I’ve been meaning to read this one for awhile. I’m not sure why. I have all kinds of issues with people who tell me I should do more for the environment, especially if it involves changing my eating habits. I’ve blogged about this already and I will blog some more about it in the near future, based on the thinking I’ve done about this book. To make a long story short here, let’s say that although I am fascinated by the concept of being a locavore (one who eats only food grown or raised in one’s immediate local area) I’m unlikely to become one anytime soon, for a variety of reasons.
However, it was Barbara Kingsolver herself (in her essay collection, Small Wonder), who introduced me to this whole idea, and as it’s since become trendy in so many quarters, I was interested to read what she had to say about her own family’s experience with this experiment. Besides, whether she’s writing fiction or non-fiction, Barbara Kingsolver is just a very engaging and readable author, so I knew I’d have a good time no matter what I thought about her experiment.
The book was everything I’d hoped it would be and more. It was a highly readable and often funny memoir, a well-informed rant on the state of food culture in America today, and a practical how-to guide for living as a locavore in one very fertile area of the U.S. Much of what Kingsolver’s family did would not work for someone living in place like St. John’s, Newfoundland, and much of it wouldn’t work for me personally as I have no interest in farming or even gardening. But I learned a lot from this book, even with the vast differences between us and the few points on which I disagree with her (I think it’s possible that having out-of-season fresh fruits and vegetables available to us may be one of the positive GOOD ways in which we use fossil fuels — kind of like flying to Italy for vacation, which Kingsolver and her husband did in the course of the book without any apparent guilt pangs). I may not be prepared to concede that year-round bananas are a bad thing, but there are countless other ways in which we have become disconnected from the sources of our food and ways in which we are squandering environmental resources to provide food that does us more harm than good (like beef cattle from commercial feedlots).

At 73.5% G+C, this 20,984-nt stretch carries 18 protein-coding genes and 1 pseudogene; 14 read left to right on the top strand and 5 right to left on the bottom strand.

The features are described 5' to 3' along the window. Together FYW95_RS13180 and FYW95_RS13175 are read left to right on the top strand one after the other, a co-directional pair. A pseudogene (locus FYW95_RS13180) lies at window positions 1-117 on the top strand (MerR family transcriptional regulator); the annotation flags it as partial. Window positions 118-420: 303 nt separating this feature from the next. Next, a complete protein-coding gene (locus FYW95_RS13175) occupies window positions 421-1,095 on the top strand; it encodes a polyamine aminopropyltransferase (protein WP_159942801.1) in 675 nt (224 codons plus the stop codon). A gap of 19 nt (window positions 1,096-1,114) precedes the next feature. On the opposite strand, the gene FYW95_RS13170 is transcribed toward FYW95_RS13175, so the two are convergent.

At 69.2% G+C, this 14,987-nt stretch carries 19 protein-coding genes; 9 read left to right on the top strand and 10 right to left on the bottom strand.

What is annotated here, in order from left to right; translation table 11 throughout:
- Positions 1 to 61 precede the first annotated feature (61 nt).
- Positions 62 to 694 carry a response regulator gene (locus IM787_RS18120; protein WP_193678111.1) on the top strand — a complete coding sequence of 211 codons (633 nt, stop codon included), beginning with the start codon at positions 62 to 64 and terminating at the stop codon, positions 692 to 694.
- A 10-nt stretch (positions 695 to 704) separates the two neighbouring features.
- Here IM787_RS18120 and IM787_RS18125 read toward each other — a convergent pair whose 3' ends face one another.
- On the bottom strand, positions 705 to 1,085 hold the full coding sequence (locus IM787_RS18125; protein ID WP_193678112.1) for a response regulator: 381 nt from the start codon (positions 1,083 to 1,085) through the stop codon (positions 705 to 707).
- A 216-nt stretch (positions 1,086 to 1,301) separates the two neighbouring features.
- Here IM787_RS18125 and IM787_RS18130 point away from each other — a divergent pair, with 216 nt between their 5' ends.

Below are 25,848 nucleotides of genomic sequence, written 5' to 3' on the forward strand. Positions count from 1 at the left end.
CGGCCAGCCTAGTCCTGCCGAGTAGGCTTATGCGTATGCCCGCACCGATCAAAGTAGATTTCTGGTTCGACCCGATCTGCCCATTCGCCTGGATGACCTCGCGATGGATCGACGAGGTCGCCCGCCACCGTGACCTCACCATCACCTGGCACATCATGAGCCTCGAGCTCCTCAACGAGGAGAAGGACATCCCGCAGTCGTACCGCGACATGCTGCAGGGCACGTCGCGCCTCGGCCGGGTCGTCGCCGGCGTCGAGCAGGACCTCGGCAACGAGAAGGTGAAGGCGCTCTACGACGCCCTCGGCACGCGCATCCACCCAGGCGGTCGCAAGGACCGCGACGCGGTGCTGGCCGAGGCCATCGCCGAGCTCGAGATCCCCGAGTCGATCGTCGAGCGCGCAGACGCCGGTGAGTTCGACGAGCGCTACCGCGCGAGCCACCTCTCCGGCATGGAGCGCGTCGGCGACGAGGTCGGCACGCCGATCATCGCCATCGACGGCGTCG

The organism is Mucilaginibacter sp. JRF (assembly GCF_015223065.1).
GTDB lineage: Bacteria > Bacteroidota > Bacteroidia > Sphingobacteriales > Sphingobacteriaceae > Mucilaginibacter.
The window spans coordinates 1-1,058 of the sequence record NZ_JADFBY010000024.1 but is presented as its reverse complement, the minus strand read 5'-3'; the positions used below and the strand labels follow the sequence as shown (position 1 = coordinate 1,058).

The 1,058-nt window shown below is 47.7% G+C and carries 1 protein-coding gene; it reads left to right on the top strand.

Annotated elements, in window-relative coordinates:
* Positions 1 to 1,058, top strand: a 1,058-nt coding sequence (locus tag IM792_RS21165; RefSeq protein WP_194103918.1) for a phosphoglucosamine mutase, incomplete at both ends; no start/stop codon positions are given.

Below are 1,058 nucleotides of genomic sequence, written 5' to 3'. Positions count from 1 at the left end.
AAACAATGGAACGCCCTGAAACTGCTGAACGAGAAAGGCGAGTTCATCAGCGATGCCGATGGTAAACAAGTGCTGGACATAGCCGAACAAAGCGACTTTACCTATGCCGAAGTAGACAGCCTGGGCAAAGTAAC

No, I’m not prepared to become a true locavore and live and die like my ancestors did (of scurvy and malnutrition). However, as a result of reading this book (which contains not just Kingsolver’s story but essays by her husband and daughter about their experiences, and about broader issues relating to food production and consumption — oh, and recipes!!) I am giving a lot more thought to what we eat, where it comes from, and what small changes we can make to choose foods that will be healthy both for my family AND for the planet we live on.